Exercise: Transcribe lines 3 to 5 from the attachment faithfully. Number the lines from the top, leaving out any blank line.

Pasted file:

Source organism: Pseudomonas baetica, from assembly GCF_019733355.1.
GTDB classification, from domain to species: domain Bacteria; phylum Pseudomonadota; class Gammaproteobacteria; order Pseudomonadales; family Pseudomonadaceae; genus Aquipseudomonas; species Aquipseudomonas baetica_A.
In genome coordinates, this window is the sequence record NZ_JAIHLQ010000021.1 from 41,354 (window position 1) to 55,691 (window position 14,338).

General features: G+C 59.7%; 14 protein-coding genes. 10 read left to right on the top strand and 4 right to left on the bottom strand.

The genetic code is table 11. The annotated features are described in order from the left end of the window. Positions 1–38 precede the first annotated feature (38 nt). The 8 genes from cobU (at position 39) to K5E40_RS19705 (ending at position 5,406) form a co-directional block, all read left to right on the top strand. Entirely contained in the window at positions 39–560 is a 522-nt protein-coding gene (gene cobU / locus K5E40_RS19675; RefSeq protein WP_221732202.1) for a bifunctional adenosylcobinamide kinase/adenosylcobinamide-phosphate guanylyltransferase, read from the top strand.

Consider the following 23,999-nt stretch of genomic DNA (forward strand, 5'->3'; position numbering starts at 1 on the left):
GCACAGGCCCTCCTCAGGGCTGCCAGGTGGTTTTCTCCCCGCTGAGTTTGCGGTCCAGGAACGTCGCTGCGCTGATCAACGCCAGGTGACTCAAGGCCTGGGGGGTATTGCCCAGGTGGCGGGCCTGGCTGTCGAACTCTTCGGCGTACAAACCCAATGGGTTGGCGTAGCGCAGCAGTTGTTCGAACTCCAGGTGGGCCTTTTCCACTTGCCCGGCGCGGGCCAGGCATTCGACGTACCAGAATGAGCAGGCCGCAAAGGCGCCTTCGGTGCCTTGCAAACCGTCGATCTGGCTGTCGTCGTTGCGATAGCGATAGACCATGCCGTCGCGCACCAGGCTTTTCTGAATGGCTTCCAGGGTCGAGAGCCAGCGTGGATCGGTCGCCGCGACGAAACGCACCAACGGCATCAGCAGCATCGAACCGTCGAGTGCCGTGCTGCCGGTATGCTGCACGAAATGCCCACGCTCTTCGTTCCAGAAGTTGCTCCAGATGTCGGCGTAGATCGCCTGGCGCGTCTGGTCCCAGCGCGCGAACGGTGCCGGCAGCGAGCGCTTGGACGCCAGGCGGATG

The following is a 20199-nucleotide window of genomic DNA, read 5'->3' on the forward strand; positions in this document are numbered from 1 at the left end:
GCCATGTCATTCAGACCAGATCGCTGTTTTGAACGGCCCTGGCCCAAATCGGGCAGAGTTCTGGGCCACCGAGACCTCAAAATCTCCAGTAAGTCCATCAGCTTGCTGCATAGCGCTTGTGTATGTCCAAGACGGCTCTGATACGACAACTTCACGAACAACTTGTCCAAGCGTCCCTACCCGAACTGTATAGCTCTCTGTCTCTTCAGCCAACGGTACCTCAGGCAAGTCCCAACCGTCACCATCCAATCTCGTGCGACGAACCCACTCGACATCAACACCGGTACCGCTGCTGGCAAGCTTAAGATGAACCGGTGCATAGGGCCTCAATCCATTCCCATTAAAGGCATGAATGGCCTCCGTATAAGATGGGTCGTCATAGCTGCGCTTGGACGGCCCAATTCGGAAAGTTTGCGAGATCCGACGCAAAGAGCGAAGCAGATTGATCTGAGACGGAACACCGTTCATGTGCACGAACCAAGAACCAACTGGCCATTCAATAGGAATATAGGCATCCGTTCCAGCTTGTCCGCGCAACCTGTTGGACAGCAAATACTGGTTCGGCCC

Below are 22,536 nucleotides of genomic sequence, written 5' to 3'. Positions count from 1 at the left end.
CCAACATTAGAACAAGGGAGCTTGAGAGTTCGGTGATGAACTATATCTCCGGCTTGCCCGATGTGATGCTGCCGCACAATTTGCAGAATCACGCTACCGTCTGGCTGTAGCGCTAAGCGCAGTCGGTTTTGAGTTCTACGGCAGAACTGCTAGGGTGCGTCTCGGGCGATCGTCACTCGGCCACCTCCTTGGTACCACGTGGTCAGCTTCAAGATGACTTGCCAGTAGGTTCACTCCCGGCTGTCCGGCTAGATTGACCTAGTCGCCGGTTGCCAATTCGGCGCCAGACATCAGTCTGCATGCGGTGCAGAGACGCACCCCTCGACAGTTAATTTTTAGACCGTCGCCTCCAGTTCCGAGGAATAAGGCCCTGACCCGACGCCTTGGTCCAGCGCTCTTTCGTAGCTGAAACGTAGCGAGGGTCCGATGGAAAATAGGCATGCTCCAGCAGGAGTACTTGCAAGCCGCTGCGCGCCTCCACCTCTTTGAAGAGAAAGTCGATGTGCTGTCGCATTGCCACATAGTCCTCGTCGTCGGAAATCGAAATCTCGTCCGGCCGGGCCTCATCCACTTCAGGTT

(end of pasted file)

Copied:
In genome coordinates, this window is the sequence record NZ_JAIHLQ010000021.1 from 41,354 (window position 1) to 55,691 (window position 14,338).

General features: G+C 59.7%; 14 protein-coding genes. 10 read left to right on the top strand and 4 right to left on the bottom strand.

The genetic code is table 11. The annotated features are described in order from the left end of the window. Positions 1–38 precede the first annotated feature (38 nt). The 8 genes from cobU (at position 39) to K5E40_RS19705 (ending at position 5,406) form a co-directional block, all read left to right on the top strand. Entirely contained in the window at positions 39–560 is a 522-nt protein-coding gene (gene cobU / locus K5E40_RS19675; RefSeq protein WP_221732202.1) for a bifunctional adenosylcobinamide kinase/adenosylcobinamide-phosphate guanylyltransferase, read from the top strand.